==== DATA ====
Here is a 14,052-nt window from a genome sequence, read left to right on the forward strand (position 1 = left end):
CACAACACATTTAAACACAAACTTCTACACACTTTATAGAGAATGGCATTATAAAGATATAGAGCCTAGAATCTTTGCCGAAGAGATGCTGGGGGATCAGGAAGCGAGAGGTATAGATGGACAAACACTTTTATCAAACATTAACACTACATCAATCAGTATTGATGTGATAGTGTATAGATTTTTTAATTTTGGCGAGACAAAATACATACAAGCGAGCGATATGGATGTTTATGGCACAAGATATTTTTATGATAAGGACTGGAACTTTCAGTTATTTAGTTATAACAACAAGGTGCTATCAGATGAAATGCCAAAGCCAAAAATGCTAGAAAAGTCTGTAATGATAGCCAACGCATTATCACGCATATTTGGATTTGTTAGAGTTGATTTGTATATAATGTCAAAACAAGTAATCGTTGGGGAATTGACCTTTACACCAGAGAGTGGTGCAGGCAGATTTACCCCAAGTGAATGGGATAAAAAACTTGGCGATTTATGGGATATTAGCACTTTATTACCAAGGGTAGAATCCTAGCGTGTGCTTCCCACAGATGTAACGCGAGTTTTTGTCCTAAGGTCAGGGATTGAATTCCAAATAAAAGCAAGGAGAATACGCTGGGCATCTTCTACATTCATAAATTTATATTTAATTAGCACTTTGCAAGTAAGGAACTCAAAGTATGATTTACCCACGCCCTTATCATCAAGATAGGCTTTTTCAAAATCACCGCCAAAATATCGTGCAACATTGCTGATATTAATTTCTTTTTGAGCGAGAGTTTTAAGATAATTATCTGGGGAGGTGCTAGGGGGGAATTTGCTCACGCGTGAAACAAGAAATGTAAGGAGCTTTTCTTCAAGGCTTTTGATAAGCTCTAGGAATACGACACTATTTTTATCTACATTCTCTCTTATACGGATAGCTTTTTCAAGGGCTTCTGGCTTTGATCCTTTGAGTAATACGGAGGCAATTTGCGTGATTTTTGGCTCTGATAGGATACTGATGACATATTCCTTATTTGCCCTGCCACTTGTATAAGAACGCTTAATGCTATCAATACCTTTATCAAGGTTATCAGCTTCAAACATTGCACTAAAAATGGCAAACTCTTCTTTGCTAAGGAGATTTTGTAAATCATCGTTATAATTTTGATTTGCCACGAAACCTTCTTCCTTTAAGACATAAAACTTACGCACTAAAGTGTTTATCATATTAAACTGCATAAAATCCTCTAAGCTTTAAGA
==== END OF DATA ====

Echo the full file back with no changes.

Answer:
Here is a 14,052-nt window from a genome sequence, read left to right on the forward strand (position 1 = left end):
CACAACACATTTAAACACAAACTTCTACACACTTTATAGAGAATGGCATTATAAAGATATAGAGCCTAGAATCTTTGCCGAAGAGATGCTGGGGGATCAGGAAGCGAGAGGTATAGATGGACAAACACTTTTATCAAACATTAACACTACATCAATCAGTATTGATGTGATAGTGTATAGATTTTTTAATTTTGGCGAGACAAAATACATACAAGCGAGCGATATGGATGTTTATGGCACAAGATATTTTTATGATAAGGACTGGAACTTTCAGTTATTTAGTTATAACAACAAGGTGCTATCAGATGAAATGCCAAAGCCAAAAATGCTAGAAAAGTCTGTAATGATAGCCAACGCATTATCACGCATATTTGGATTTGTTAGAGTTGATTTGTATATAATGTCAAAACAAGTAATCGTTGGGGAATTGACCTTTACACCAGAGAGTGGTGCAGGCAGATTTACCCCAAGTGAATGGGATAAAAAACTTGGCGATTTATGGGATATTAGCACTTTATTACCAAGGGTAGAATCCTAGCGTGTGCTTCCCACAGATGTAACGCGAGTTTTTGTCCTAAGGTCAGGGATTGAATTCCAAATAAAAGCAAGGAGAATACGCTGGGCATCTTCTACATTCATAAATTTATATTTAATTAGCACTTTGCAAGTAAGGAACTCAAAGTATGATTTACCCACGCCCTTATCATCAAGATAGGCTTTTTCAAAATCACCGCCAAAATATCGTGCAACATTGCTGATATTAATTTCTTTTTGAGCGAGAGTTTTAAGATAATTATCTGGGGAGGTGCTAGGGGGGAATTTGCTCACGCGTGAAACAAGAAATGTAAGGAGCTTTTCTTCAAGGCTTTTGATAAGCTCTAGGAATACGACACTATTTTTATCTACATTCTCTCTTATACGGATAGCTTTTTCAAGGGCTTCTGGCTTTGATCCTTTGAGTAATACGGAGGCAATTTGCGTGATTTTTGGCTCTGATAGGATACTGATGACATATTCCTTATTTGCCCTGCCACTTGTATAAGAACGCTTAATGCTATCAATACCTTTATCAAGGTTATCAGCTTCAAACATTGCACTAAAAATGGCAAACTCTTCTTTGCTAAGGAGATTTTGTAAATCATCGTTATAATTTTGATTTGCCACGAAACCTTCTTCCTTTAAGACATAAAACTTACGCACTAAAGTGTTTATCATATTAAACTGCATAAAATCCTCTAAGCTTTAAGA